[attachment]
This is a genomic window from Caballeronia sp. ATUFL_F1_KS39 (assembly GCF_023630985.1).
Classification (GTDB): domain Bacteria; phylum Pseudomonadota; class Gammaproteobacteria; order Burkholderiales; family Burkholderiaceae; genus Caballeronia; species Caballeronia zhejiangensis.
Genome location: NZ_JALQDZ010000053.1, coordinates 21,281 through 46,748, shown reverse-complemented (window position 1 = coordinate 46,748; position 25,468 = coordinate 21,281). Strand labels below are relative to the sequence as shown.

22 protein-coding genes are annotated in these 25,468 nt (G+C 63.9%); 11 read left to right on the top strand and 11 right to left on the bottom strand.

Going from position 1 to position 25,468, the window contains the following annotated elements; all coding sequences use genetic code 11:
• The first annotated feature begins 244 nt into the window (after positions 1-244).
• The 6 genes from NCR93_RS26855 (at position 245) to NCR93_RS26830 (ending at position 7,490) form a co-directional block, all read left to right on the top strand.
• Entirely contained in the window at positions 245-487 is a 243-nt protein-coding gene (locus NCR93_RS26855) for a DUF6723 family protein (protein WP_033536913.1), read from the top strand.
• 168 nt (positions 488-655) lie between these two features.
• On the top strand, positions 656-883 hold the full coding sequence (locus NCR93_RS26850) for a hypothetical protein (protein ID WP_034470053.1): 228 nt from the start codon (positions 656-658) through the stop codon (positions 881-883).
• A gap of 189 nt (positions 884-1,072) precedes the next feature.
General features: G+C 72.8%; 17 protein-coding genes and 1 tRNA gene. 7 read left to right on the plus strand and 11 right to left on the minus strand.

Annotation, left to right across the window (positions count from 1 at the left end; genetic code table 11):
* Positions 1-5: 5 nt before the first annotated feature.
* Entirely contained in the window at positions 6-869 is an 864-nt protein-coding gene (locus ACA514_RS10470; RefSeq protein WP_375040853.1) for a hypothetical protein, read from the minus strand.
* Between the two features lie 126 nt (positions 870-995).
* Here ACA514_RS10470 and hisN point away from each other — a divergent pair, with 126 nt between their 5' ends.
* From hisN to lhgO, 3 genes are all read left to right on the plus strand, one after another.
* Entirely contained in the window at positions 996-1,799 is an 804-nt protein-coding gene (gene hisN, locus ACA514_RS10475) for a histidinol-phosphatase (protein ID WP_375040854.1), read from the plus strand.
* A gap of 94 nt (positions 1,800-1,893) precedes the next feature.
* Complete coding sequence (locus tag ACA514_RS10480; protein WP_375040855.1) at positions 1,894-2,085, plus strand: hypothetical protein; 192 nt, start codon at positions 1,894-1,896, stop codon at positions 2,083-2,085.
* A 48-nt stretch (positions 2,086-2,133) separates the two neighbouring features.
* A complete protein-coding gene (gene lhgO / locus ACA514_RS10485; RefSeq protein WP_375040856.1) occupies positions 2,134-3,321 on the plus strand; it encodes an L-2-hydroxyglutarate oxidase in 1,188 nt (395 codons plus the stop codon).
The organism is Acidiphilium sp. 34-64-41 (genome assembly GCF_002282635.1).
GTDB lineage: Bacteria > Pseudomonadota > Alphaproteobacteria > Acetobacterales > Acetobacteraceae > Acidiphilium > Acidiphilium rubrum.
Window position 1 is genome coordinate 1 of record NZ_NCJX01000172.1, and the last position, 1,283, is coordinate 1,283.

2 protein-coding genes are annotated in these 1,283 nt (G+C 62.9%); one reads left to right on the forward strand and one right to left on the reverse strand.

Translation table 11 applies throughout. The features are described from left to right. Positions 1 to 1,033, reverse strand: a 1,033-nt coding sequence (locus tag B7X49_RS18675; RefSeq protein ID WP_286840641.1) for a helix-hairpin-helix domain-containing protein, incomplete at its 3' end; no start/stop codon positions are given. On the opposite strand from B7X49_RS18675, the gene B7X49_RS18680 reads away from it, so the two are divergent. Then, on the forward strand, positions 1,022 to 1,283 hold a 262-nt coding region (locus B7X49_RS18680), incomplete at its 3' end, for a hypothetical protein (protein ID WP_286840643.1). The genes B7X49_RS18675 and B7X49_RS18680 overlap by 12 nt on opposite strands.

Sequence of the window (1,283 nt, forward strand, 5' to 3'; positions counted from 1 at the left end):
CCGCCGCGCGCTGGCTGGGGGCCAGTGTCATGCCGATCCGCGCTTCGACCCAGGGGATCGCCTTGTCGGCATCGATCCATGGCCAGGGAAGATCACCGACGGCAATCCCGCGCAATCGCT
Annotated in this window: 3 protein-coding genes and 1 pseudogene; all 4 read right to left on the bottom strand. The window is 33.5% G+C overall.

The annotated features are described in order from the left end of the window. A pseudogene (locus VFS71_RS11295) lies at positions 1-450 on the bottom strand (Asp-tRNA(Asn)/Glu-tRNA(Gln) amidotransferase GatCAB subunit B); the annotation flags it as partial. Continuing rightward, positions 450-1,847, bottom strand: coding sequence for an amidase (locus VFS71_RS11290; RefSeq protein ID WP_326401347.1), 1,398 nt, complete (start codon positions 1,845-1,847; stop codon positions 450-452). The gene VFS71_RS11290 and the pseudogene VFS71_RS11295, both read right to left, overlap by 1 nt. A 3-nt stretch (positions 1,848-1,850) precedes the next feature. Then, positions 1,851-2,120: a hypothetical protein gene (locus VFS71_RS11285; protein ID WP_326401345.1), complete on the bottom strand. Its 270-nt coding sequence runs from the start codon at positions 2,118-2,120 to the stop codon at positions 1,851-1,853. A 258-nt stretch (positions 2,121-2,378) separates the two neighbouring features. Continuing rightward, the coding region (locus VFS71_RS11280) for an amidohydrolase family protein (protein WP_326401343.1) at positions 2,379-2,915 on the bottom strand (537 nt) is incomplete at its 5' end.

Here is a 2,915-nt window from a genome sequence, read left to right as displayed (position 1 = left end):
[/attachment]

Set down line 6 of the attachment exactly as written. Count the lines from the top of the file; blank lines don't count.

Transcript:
• The first annotated feature begins 244 nt into the window (after positions 1-244).